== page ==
The Productivity Commission’s new National Transport Regulatory Reform paper seeks feedback as it assesses transport reforms since an agreement was reached at the Council of Australian Governments (COAG) in 2009.
The regulatory regimes cover maritime safety, rail safety, heavy vehicle safety and productivity.
COAG’s intention was to improve safety while reducing costs and regulatory burden for transport companies and, as a result, lowering costs of exports and trade, the Productivity Commission paper said.
National laws and regulations would replace state-specific laws, regulations and regulators and intergovernmental agreements about these were signed in 2011.
The Commission’s terms of reference require it to:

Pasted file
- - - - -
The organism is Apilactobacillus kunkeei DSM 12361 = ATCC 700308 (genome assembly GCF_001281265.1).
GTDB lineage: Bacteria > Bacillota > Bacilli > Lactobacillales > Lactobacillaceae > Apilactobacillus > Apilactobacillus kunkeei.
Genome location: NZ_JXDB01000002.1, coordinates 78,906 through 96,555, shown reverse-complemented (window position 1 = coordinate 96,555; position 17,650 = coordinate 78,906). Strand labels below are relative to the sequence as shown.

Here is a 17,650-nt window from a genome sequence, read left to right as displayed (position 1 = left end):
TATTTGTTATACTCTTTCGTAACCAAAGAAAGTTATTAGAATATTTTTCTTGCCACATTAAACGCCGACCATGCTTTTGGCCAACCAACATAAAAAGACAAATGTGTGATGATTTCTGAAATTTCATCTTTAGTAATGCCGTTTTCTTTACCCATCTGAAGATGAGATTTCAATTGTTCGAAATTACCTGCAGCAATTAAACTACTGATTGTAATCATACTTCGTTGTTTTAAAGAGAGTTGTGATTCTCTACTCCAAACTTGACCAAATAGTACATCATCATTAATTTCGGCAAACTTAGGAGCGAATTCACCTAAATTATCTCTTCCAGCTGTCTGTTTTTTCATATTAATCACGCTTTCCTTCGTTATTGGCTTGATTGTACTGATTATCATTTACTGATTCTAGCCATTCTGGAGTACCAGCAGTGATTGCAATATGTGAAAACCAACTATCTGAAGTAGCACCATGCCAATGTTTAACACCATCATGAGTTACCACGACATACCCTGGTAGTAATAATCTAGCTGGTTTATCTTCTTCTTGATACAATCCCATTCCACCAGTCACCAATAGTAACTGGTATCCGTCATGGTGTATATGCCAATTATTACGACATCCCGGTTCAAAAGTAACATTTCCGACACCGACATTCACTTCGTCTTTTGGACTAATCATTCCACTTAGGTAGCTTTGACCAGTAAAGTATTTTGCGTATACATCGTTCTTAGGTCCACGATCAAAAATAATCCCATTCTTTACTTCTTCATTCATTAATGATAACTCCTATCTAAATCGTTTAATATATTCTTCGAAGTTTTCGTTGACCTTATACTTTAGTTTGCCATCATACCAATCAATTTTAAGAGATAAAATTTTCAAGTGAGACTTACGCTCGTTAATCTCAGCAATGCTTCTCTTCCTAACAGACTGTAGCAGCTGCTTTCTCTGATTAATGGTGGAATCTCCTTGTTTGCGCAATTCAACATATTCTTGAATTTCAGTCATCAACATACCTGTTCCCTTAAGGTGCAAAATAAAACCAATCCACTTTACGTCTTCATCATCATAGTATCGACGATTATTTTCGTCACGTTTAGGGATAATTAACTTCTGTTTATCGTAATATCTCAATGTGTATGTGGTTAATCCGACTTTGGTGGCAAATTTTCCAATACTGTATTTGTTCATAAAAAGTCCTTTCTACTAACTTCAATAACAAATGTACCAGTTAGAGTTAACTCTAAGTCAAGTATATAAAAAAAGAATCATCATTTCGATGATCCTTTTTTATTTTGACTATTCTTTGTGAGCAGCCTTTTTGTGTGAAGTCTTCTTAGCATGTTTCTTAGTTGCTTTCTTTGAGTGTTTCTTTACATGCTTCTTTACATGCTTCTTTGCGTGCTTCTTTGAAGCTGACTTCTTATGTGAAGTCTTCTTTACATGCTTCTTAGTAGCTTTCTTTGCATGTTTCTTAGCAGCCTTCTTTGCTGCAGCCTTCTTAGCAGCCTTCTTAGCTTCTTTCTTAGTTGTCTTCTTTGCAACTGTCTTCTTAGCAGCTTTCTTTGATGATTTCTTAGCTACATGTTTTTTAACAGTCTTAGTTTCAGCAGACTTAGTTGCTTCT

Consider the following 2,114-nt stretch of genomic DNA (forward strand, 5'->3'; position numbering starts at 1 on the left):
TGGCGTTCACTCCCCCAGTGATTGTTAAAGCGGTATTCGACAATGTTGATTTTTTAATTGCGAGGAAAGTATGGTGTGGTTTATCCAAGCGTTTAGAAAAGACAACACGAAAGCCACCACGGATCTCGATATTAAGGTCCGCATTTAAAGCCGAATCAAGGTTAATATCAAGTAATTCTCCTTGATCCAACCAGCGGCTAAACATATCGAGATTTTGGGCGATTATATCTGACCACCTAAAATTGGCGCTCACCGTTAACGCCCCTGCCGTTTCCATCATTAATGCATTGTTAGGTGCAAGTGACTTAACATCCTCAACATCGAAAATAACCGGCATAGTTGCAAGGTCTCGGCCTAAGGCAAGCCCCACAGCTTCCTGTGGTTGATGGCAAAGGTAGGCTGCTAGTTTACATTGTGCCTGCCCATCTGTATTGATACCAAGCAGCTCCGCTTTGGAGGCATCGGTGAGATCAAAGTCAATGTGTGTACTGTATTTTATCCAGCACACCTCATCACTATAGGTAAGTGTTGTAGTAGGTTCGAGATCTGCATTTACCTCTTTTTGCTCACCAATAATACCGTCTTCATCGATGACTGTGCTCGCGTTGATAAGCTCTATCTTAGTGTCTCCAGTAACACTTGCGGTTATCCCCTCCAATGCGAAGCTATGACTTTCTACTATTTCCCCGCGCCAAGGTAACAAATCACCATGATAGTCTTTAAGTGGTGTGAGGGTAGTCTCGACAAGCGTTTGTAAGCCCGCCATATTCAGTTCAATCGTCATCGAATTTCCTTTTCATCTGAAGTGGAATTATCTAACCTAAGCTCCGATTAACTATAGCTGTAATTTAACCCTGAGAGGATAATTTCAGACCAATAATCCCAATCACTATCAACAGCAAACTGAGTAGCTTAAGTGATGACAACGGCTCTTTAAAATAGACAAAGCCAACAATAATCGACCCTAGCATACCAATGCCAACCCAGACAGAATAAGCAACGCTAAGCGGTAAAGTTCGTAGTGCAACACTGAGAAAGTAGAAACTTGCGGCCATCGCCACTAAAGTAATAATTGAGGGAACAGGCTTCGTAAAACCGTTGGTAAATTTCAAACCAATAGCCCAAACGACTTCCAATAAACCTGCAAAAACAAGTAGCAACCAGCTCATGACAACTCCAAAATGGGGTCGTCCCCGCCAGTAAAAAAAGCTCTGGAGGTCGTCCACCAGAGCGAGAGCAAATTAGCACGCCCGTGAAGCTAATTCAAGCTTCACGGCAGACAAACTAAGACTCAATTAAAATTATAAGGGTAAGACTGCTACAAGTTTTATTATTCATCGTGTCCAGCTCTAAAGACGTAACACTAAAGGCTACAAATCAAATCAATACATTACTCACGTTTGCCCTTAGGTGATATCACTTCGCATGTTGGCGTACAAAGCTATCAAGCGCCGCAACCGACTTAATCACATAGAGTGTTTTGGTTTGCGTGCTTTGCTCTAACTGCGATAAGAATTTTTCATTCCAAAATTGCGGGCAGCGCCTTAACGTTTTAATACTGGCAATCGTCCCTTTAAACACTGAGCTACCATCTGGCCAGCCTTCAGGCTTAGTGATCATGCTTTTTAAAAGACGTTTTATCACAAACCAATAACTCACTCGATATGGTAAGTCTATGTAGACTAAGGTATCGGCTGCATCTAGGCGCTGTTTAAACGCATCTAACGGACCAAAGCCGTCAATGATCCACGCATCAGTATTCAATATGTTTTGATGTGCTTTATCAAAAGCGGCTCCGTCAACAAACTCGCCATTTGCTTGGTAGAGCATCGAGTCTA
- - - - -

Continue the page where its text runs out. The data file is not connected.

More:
Investigate the long-run benefits of COAG’s transport regulatory reform agenda;
Examine the implementation and development of the national regulators and the extent to which the objectives of the agenda have been achieved;
Identify opportunities to further integrate and harmonise the national freight market and the current focus and remit of the three national regulators.
The Commission will also consider broader COAG reform goals which include rail standards harmonisation and interoperability; improved network access for higher productivity vehicles; and the development of the National Freight and Supply Chain Strategy.
Submissions close 28 June.